Understanding Fundamental Differences between Open-Ended and Closed-Ended Mutual Funds

Mutual Funds are a popular investment option. Mutual funds are categorized based on their investment structure, namely, open-ended or close-ended mutual fund schemes.

Open-ended mutual funds are the more common mutual fund investment option, which can be purchased or sold anytime. Closed-ended mutual funds can only be purchased during the launch period and redeemed only on completion of the lock-in period or maturity.

To understand which are the best mutual funds to invest in, let us explore the key differences between these two categories of mutual funds.

 Closed-ended Mutual Funds

Under a closed-ended mutual fund scheme, there is a lock-in period for the investment made. Investors can invest in closed-ended mutual fund schemes only during the New Fund Offer (NFO) period. The mutual fund unit value is based on Net Asset Value (NAV). However, the price is dependent on the demand/supply and could be traded at a premium or discount over its real value. These units can be redeemed after the completion of the lock-in period or maturity, subject to some exceptions.

Some closed-ended mutual fund schemes tend to become open-ended post the completion of the lock-in period, or when the mutual fund house transfers the proceeds from closed-ended mutual funds on maturity to an open-ended mutual fund. However, to undertake this transfer, investors of the said closed-ended mutual fund consent are required.

Open-ended Mutual Funds

These are the most common kinds of mutual funds in India with no lock-in period or maturity period. Thus, investors are free to invest in and redeem such mutual funds anytime. Under open-ended mutual funds, the NAV gets calculated daily, based on the value of the securities at the end of the trading day. These mutual funds do not get traded on the stock exchanges and have no limit on the number of units that can be issued.

Understanding Fundamental Differences Between Open-Ended and Closed-Ended Mutual Funds

Particulars Open-Ended Mutual Fund Closed-Ended Mutual Funds
Investment mode Can invest either a lump sum or Systematic Investment Plans (SIPs) Investment only through lump sum; SIPs are not allowed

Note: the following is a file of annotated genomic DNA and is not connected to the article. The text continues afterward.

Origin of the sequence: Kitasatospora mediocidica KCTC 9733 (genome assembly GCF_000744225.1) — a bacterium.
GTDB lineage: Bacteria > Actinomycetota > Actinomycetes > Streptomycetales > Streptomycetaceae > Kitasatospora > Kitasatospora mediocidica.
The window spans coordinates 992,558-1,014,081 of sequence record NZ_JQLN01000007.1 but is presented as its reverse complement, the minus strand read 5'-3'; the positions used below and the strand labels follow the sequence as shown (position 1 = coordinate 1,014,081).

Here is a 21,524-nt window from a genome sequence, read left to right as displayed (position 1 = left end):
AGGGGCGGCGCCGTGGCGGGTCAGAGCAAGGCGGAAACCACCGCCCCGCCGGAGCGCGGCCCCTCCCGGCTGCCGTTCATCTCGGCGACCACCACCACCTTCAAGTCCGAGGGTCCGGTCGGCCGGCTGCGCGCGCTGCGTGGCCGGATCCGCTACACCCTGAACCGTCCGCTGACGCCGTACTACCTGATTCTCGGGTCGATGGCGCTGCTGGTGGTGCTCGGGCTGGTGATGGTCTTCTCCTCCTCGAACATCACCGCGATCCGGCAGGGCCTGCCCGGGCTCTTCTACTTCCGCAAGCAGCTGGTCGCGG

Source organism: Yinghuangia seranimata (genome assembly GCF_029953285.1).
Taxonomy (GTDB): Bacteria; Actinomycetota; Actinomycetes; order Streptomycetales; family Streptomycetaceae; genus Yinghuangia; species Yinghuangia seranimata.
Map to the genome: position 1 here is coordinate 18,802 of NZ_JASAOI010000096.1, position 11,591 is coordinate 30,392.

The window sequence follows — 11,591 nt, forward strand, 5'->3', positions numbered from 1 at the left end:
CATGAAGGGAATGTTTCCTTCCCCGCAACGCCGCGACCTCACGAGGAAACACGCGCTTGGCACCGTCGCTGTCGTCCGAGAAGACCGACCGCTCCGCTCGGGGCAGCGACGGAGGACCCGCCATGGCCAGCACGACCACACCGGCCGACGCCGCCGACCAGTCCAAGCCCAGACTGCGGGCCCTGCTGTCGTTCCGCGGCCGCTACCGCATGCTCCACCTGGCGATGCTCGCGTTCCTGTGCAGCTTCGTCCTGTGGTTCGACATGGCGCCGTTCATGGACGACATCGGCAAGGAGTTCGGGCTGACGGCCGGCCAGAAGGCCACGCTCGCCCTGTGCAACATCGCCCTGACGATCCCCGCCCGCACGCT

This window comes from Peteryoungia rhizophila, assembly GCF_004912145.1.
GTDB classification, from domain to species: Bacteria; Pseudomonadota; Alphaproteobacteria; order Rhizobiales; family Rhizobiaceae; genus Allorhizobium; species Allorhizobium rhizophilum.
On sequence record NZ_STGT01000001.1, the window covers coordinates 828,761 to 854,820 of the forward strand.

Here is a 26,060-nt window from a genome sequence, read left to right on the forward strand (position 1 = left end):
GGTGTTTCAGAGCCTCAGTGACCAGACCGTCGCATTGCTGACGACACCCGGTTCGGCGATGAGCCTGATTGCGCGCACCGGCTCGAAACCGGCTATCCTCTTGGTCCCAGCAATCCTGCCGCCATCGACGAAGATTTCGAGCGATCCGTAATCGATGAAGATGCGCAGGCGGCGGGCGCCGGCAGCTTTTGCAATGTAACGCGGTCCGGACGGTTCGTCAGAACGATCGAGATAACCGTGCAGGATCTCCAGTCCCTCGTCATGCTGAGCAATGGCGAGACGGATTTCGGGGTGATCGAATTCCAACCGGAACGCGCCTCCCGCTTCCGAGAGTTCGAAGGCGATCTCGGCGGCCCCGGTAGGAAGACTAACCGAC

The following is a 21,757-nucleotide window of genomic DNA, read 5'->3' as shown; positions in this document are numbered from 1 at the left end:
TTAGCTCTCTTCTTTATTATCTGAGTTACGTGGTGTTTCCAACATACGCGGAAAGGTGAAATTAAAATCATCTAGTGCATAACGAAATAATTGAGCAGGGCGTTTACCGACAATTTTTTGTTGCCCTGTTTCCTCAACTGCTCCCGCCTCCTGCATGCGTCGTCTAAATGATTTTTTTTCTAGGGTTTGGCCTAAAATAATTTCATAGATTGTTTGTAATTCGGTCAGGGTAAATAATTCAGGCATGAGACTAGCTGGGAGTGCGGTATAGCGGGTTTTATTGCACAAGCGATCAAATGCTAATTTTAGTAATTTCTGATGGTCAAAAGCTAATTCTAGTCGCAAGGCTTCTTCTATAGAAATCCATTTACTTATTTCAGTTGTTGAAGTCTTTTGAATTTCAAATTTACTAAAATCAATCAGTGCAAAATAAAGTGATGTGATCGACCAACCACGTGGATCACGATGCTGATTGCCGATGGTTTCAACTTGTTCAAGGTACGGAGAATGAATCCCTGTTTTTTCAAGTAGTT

Limit on purchases Any number of purchases can be made in the mutual fund Investment can be made only at the time of mutual fund launch during the NFO period
Track record Investment can be made by checking the past performance track record of the mutual funds to be invested Since investments are made only at the time of mutual fund launch their NFO period, there is no track record available
Liquidity High liquidity as units (except ELSS funds with a 3-year lock-in period) can be purchased or sold anytime There is no liquidity during the lock-in period or till maturity. Redemption amounts are available only after the lock-in period or on maturity.
Investment amount Investments can be stated with amounts as low as Rs. 500 or Rs.1,000 Normally, Rs 5,000 is the minimum investment amount required
Price averaging Price averaging is possible when invested through SIPs. For lump sum investment, the investment is done as per market level. Price averaging is not available as post the NFO period, no fresh investments are accepted in the said fund


A closed-ended mutual fund assigns a specific number of mutual fund units that can be traded on a stock exchange, and hence, it works like an exchange-traded fund. Therefore, it is better suited for investors having long-term investment goals. On the other hand, open-ended mutual funds are not bound by any kind of lock-in period or maturity, making them more flexible and liquid as compared to a closed-ended mutual fund scheme. You can explore various mutual funds on Kotak Mahindra Bank website.